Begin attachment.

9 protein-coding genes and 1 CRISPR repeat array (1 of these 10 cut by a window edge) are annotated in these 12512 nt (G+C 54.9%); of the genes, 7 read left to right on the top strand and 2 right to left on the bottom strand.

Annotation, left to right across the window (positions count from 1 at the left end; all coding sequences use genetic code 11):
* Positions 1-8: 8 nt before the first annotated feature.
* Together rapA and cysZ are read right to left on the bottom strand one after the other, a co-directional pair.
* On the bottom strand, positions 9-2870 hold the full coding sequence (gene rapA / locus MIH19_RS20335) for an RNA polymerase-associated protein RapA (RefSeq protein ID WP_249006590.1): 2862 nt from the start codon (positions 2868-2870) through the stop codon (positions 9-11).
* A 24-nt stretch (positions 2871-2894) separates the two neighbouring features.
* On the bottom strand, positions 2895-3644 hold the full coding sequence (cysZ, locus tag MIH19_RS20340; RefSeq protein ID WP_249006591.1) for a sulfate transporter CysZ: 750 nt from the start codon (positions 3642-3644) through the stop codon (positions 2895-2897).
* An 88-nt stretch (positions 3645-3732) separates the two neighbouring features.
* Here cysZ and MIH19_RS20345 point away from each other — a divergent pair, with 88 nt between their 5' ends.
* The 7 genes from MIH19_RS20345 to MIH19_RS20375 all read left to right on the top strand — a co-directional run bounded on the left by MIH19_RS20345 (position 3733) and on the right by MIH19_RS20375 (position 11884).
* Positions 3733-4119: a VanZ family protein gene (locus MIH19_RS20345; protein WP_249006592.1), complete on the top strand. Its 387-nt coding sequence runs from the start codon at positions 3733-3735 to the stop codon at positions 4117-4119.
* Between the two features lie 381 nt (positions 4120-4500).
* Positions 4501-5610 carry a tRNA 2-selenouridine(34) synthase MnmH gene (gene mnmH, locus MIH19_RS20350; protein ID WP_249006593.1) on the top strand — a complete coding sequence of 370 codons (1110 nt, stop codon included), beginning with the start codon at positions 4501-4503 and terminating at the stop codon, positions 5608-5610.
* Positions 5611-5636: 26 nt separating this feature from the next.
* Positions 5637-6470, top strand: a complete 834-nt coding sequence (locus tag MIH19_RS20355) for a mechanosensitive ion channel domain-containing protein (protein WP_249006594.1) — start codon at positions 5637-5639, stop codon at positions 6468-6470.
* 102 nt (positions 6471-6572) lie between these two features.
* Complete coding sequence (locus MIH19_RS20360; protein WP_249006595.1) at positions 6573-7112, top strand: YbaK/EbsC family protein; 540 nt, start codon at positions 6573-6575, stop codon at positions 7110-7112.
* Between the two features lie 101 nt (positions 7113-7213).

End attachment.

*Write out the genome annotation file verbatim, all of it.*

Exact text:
9 protein-coding genes and 1 CRISPR repeat array (1 of these 10 cut by a window edge) are annotated in these 12512 nt (G+C 54.9%); of the genes, 7 read left to right on the top strand and 2 right to left on the bottom strand.

Annotation, left to right across the window (positions count from 1 at the left end; all coding sequences use genetic code 11):
* Positions 1-8: 8 nt before the first annotated feature.
* Together rapA and cysZ are read right to left on the bottom strand one after the other, a co-directional pair.
* On the bottom strand, positions 9-2870 hold the full coding sequence (gene rapA / locus MIH19_RS20335) for an RNA polymerase-associated protein RapA (RefSeq protein ID WP_249006590.1): 2862 nt from the start codon (positions 2868-2870) through the stop codon (positions 9-11).
* A 24-nt stretch (positions 2871-2894) separates the two neighbouring features.
* On the bottom strand, positions 2895-3644 hold the full coding sequence (cysZ, locus tag MIH19_RS20340; RefSeq protein ID WP_249006591.1) for a sulfate transporter CysZ: 750 nt from the start codon (positions 3642-3644) through the stop codon (positions 2895-2897).
* An 88-nt stretch (positions 3645-3732) separates the two neighbouring features.
* Here cysZ and MIH19_RS20345 point away from each other — a divergent pair, with 88 nt between their 5' ends.
* The 7 genes from MIH19_RS20345 to MIH19_RS20375 all read left to right on the top strand — a co-directional run bounded on the left by MIH19_RS20345 (position 3733) and on the right by MIH19_RS20375 (position 11884).
* Positions 3733-4119: a VanZ family protein gene (locus MIH19_RS20345; protein WP_249006592.1), complete on the top strand. Its 387-nt coding sequence runs from the start codon at positions 3733-3735 to the stop codon at positions 4117-4119.
* Between the two features lie 381 nt (positions 4120-4500).
* Positions 4501-5610 carry a tRNA 2-selenouridine(34) synthase MnmH gene (gene mnmH, locus MIH19_RS20350; protein ID WP_249006593.1) on the top strand — a complete coding sequence of 370 codons (1110 nt, stop codon included), beginning with the start codon at positions 4501-4503 and terminating at the stop codon, positions 5608-5610.
* Positions 5611-5636: 26 nt separating this feature from the next.
* Positions 5637-6470, top strand: a complete 834-nt coding sequence (locus tag MIH19_RS20355) for a mechanosensitive ion channel domain-containing protein (protein WP_249006594.1) — start codon at positions 5637-5639, stop codon at positions 6468-6470.
* 102 nt (positions 6471-6572) lie between these two features.
* Complete coding sequence (locus MIH19_RS20360; protein WP_249006595.1) at positions 6573-7112, top strand: YbaK/EbsC family protein; 540 nt, start codon at positions 6573-6575, stop codon at positions 7110-7112.
* Between the two features lie 101 nt (positions 7113-7213).